Design Change

April 5, 2012
A push toward integration with CAD design is one indicator of the dynamic nature of casting process simulation software.
A new function offered in Flow-3D Cast version 3.5 is the ability to model air escape during filling.
The ESI Casting Simulation Suite release for 2012 includes new functions for simulating core gassing, oxide particle tracing, and prediction of burn-on, and mold penetration. Other improvements include references on lightweight materials and superalloys that will enhance centrifugal casting modeling and prediction of micro-porosity.

If you’re not convinced of the value or effectiveness of casting process simulation technology, just wait: no other field of metalproducing technology develops so many new tools and techniques. Nor is there any area with such frequent updates, and none other has such a consistent commercial impact.

For example, just a few weeks ago Flow Science Inc issued an updated version of its Flow-3D Cast software developed for metalcasters, tool makers, and casting designers. As might be expected with any new software, it presents an updated graphical user interface, and offers faster processing speed. But, more important, Flow-3D Cast Version 3.5 introduces new capabilities for modeling iron solidification and shrinkage, cavitation potential, predicting core-gas generation, sand core blowing, and core and mold drying. Also, a new permeable mold model is available to model air-escape during filling. And, users can refer to temperature-dependent material properties to predict solidification-related defects more accurately.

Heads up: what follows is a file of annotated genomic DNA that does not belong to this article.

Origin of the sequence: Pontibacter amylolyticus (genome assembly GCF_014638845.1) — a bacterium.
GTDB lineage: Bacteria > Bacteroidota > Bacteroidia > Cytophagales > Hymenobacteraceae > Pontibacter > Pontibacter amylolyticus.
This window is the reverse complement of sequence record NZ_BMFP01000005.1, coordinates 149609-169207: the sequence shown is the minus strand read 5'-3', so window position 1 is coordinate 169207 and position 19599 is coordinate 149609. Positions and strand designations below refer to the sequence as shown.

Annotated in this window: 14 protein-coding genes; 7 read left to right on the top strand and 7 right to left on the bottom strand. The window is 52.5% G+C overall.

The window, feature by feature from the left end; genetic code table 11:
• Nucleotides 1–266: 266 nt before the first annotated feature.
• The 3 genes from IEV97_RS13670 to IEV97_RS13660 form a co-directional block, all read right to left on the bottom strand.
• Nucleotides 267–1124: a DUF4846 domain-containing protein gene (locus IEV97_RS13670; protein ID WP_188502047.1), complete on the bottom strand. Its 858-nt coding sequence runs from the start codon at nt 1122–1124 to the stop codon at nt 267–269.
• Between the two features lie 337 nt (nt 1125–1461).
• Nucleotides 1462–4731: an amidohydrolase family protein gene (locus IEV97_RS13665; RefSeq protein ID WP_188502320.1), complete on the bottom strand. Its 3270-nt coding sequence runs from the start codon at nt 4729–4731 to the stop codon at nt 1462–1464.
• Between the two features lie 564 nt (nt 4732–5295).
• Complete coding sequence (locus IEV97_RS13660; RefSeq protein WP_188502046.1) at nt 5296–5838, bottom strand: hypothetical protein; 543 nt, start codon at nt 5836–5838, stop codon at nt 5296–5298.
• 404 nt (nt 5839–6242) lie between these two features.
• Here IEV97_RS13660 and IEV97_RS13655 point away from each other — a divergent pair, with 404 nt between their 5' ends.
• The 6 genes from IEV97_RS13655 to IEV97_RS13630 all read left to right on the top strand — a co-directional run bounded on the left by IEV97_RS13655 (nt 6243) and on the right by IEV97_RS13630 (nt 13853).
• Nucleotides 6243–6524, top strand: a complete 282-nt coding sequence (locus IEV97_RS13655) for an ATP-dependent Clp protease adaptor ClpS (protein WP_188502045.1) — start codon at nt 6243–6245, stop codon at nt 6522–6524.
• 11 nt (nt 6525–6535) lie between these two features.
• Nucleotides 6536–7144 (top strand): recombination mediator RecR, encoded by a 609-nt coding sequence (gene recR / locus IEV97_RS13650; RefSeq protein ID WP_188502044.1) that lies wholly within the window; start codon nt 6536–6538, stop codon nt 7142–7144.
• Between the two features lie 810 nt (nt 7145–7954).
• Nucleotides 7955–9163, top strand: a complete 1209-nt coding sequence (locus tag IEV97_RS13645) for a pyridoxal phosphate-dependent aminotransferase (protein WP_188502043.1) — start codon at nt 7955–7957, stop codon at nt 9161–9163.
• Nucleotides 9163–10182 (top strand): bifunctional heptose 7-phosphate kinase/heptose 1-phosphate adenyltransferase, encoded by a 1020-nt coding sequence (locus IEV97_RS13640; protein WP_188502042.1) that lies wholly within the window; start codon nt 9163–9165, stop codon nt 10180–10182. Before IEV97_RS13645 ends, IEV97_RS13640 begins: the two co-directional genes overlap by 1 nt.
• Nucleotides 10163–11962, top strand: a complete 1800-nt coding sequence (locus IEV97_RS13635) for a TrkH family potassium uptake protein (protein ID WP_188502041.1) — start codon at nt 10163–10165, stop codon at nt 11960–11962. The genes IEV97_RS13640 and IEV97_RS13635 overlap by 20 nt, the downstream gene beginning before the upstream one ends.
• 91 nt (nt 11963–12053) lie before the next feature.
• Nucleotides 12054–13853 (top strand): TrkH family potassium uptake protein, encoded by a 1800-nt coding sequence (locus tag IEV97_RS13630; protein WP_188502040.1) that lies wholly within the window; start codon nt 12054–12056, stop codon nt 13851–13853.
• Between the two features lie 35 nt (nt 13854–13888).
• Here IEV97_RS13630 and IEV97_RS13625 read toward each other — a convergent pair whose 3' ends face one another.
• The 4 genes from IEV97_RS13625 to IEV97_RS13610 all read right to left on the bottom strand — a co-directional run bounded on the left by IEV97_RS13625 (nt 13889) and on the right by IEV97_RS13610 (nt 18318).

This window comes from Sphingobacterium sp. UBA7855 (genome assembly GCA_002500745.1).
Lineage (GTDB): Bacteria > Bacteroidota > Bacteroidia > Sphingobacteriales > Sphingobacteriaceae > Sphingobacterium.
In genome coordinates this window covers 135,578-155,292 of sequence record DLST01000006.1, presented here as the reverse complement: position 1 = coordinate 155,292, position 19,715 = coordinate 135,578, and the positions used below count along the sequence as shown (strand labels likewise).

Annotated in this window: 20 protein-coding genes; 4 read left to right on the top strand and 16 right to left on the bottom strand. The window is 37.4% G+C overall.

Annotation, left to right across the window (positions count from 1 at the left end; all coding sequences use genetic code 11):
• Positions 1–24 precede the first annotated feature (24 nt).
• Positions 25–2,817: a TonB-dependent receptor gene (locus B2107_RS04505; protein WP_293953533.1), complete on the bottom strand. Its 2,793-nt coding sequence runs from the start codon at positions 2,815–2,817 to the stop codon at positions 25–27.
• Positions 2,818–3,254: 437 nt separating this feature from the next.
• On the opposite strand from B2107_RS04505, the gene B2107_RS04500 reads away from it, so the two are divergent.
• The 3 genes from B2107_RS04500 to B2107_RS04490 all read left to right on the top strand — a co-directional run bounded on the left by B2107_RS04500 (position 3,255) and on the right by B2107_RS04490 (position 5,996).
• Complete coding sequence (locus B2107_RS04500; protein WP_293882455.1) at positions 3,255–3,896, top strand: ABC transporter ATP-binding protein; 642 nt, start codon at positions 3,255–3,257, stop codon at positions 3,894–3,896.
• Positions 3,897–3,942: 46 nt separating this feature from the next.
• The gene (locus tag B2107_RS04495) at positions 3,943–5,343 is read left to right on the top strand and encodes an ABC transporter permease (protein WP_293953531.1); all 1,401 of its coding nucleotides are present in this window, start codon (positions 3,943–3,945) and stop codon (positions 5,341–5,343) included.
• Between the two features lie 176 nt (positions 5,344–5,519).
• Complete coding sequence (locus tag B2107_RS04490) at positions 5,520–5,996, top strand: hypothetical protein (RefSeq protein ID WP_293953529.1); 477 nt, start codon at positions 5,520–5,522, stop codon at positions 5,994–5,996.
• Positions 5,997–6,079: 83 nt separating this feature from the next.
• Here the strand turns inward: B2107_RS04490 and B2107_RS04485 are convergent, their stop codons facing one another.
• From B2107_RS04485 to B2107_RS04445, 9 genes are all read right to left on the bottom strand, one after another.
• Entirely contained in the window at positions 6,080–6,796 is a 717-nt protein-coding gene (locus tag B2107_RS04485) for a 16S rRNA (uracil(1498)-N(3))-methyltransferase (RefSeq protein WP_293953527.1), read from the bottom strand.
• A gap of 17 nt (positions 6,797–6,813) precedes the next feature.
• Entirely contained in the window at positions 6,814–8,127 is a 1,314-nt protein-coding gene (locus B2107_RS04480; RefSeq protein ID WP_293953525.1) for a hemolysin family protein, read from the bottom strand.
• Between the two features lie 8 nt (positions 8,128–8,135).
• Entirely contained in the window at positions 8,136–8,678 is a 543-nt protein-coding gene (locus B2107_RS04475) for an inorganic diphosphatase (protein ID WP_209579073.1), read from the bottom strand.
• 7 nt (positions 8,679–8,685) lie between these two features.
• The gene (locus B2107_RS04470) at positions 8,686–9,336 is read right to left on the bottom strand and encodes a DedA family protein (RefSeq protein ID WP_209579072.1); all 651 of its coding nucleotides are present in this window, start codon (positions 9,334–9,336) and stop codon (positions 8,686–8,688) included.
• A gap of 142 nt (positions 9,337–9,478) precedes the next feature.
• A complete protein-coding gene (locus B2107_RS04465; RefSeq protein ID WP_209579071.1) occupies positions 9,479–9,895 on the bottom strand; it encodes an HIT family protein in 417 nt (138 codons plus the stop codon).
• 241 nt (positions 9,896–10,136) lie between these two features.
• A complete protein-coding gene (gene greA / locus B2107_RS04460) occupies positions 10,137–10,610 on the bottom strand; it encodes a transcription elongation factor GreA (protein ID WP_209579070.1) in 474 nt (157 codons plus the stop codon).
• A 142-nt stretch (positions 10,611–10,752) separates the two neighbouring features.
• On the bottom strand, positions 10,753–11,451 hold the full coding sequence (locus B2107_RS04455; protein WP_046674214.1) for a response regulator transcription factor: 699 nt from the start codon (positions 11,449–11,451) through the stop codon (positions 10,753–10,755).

However, version 3.5 also marks progress toward the next frontier of casting simulation with its integrated CAD translation tool. According to David Souders, Flow Science’s v.p. of Sales, Marketing & Support, “Flow-3D Cast was originally developed by foundry-oriented partners of ours. After realizing the usefulness of the industry-focused interface, with its more-intuitive design for model setup, we acquired the rights to the product and made a number of valuable changes.

“Among other things, we’ve streamlined the product development cycle to sync the release of Flow-3D Cast more quickly with the latest version of FLOW-3D’s solver,” Souders indicated. “The addition of the fluid structure interaction and thermal stress evolution models later this year will be the final step in this process.”